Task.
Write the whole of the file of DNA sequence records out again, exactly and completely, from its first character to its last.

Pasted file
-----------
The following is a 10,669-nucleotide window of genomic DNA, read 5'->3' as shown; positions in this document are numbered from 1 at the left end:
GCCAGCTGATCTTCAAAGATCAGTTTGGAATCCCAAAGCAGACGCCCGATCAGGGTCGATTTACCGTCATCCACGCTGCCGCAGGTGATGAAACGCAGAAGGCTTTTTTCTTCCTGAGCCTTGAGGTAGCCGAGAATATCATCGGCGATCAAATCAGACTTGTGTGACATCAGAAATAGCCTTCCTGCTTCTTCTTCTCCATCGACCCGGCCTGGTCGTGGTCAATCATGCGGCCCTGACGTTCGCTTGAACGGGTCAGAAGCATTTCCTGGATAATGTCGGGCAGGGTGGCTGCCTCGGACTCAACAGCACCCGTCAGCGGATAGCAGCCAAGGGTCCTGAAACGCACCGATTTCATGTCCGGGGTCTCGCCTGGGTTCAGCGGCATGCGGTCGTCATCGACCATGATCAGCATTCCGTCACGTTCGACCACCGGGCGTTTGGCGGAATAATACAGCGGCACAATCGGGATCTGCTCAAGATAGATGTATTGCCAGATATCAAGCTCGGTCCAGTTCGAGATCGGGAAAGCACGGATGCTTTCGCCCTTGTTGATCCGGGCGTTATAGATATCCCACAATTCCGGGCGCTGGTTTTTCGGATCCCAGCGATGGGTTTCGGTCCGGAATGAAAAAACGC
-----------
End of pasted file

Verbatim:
The following is a 10,669-nucleotide window of genomic DNA, read 5'->3' as shown; positions in this document are numbered from 1 at the left end:
GCCAGCTGATCTTCAAAGATCAGTTTGGAATCCCAAAGCAGACGCCCGATCAGGGTCGATTTACCGTCATCCACGCTGCCGCAGGTGATGAAACGCAGAAGGCTTTTTTCTTCCTGAGCCTTGAGGTAGCCGAGAATATCATCGGCGATCAAATCAGACTTGTGTGACATCAGAAATAGCCTTCCTGCTTCTTCTTCTCCATCGACCCGGCCTGGTCGTGGTCAATCATGCGGCCCTGACGTTCGCTTGAACGGGTCAGAAGCATTTCCTGGATAATGTCGGGCAGGGTGGCTGCCTCGGACTCAACAGCACCCGTCAGCGGATAGCAGCCAAGGGTCCTGAAACGCACCGATTTCATGTCCGGGGTCTCGCCTGGGTTCAGCGGCATGCGGTCGTCATCGACCATGATCAGCATTCCGTCACGTTCGACCACCGGGCGTTTGGCGGAATAATACAGCGGCACAATCGGGATCTGCTCAAGATAGATGTATTGCCAGATATCAAGCTCGGTCCAGTTCGAGATCGGGAAAGCACGGATGCTTTCGCCCTTGTTGATCCGGGCGTTATAGATATCCCACAATTCCGGGCGCTGGTTTTTCGGATCCCAGCGATGGGTTTCGGTCCGGAATGAAAAAACGC